A couple of smells
Bergamot is the therapist's first choice and she drops some oil into a glass, saying, "it regulates the body, takes away too much stress".
It has been a long, hard term for Alex Frangeskou, who wriggles slightly on the treatment couch. In addition to the normally hectic duties of a junior class teacher and special needs co-ordinator, she has co-produced three drama productions this year at Hazelwood Junior School in Enfield, north London.
Her class of 11-year-old leavers, many of whom Alex has taught for two years, are transferring to numerous schools in and beyond the borough and it was a highly emotional end of term.
Now it's all behind her. Sun, sea and the beaches of Thailand beckon, but not before she has tested aromatherapy as a way to de-stress.
For the past 18 months, Alex and I have been running a drama group for about 30 children in my son's year group. The group was initially aged nine and 10 but are now "the leavers", aged 11. We've met after school for an hour a week - more when we've been in rehearsal - and put on three plays. The first, a workshop production, featured theatre games which we used to develop our actors' confidence and solidarity. This included an improvised play on migrant newcomers to a school. Many of our pupils, like Alex, have families originally from Cyprus and visit the island every year. Others are newer to this country.
Working on this cemented our relationship. She is the stern one with the quiet, calm centre and a booming voice which quells unruly pupils. I am the fizzy creative one able to psych them into doing eccentric things. It is an excellent combination. What the children don't see, of course, are the nasty fierce bits of me (reserved for home) and the inspiring, sympathetic bits of Alex (carefully restricted).
Once we had a solid group, we went on to do a highly revised version of the story of Oliver Twist. We ended this term with an 18-page, all-Shakespeare A Midsummer Night's Dream which was, even if we say so ourselves, astonishingly good, particularly as it was put together in four weeks. The children knew their lines, they mastered a lot of stage technique, had the confidence to continue in character, despite making mistakes, and learnt how to interact on stage. Above all, they were thrilled to bits with their efforts.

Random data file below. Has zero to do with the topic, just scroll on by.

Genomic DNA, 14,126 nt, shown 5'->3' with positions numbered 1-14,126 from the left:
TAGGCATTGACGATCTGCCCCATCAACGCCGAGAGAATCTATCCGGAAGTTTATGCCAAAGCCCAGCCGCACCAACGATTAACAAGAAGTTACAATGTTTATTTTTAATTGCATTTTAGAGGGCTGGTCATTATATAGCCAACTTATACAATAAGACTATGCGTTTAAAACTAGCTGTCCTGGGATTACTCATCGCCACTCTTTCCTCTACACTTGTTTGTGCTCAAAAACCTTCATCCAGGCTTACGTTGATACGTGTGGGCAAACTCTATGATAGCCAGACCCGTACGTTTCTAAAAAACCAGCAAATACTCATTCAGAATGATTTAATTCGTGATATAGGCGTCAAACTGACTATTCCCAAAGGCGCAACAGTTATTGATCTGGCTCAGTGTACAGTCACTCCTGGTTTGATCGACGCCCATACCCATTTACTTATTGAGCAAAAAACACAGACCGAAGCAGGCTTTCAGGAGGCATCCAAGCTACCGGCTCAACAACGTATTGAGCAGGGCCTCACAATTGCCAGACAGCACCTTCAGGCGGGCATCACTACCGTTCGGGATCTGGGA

Alex and I were also thrilled but exhausted after daily rehearsals for three weeks. We had adrenaline comedown after such a great rush of activity and from the emotional strain of containing the children's excitement. So the prospect of a full aromatherapy massage and consultation beckoned with soothing luxury. Alison Phillips trained for three years as a beauty therapist and aromatherapist in her native South Africa. She sees all sorts of women in a busy week, many for beauty treatments, but more and more for aromatherapy. As she eases and pulls the knots from Alex's tired body, the room falls quiet. The clamour of children empties from our minds and is replaced by gentle introspection.
c4) = You can have aromatherapy to help with many complaints, from loss of libido to insomnia, from depression to over-excitability. However, Alison says: "The main benefit is in the touching, I think. We get people sent here by counsellors and psychotherapists who stress the good effects of touch."
The essential oils are used singly or in a combination dropped on to a neutral base. According to Alison they are "powerful, not only for the body but also for moods. They affect people spiritually by their smells and their penetration of the body."
These oils can be burned to give off aromas, dropped into a bath, tucked under a pillow on a wisp of cotton wool, or on to a hanky. Smell, one of the most primitive of the senses, acts directly on central nervous system. For her second treatment, Alex has camomile and lemon - oils meant to calm and revive. All citrus oils are good for reinvigorating the system.
Alex says she feels very relaxed. "But not the sort of relaxed where you just want to fall into bed, the sort where you don't mind doing things, like the tension of the past few weeks has really all gone." An hour, she says is "just right. Any more and I would have been too relaxed, any less and you haven't quite got into it".
"And," she adds, with a beaming smile, "my skin feels as smooth as a baby's bottom."
I found the therapy equally enjoyable, though not quite as relaxing. This might be because I have to go and fetch three children from a tennis course. My oils were rosemary for vigour and rosewood to balance my spirits. The total massage, from head to toe, is extremely pleasant, particularly the facial massage, which revealed knots on my jawline that I wasn't aware existed. Perhaps the best part is the five minutes left lying on the table after the massage in which I drift off into a deliciously drowsy half-sleep.
Alison says it is very important to keep the oils on for as long as possible so they sink in and also to drink lots to purge all the toxins from the body. "Try to avoid strenuous exercise," she adds.
It may well spoil the effect to rush off and plunge into London traffic. Better to saunter home and spend the day eating fruit salad.
Aromatherapy is certainly more special and more exotic than ordinary massage. The scent of the oils lingers long after the actual massage. The slow, smooth handling pampers without inducing a sense of total helplessness that a fierce, regular massage might. On the down side, I still feel there are knots in my shoulders left knotted and am not sure that the oils had any effect beyond making my skin feel softer and more fragrant. Alex has no such qualms. Would she do it again. "Not half!" Alison Phillips is at the Pure Balance Mind and Body Clinic, London N2. An hour's session costs Pounds 30. Tel: 0181 883 4316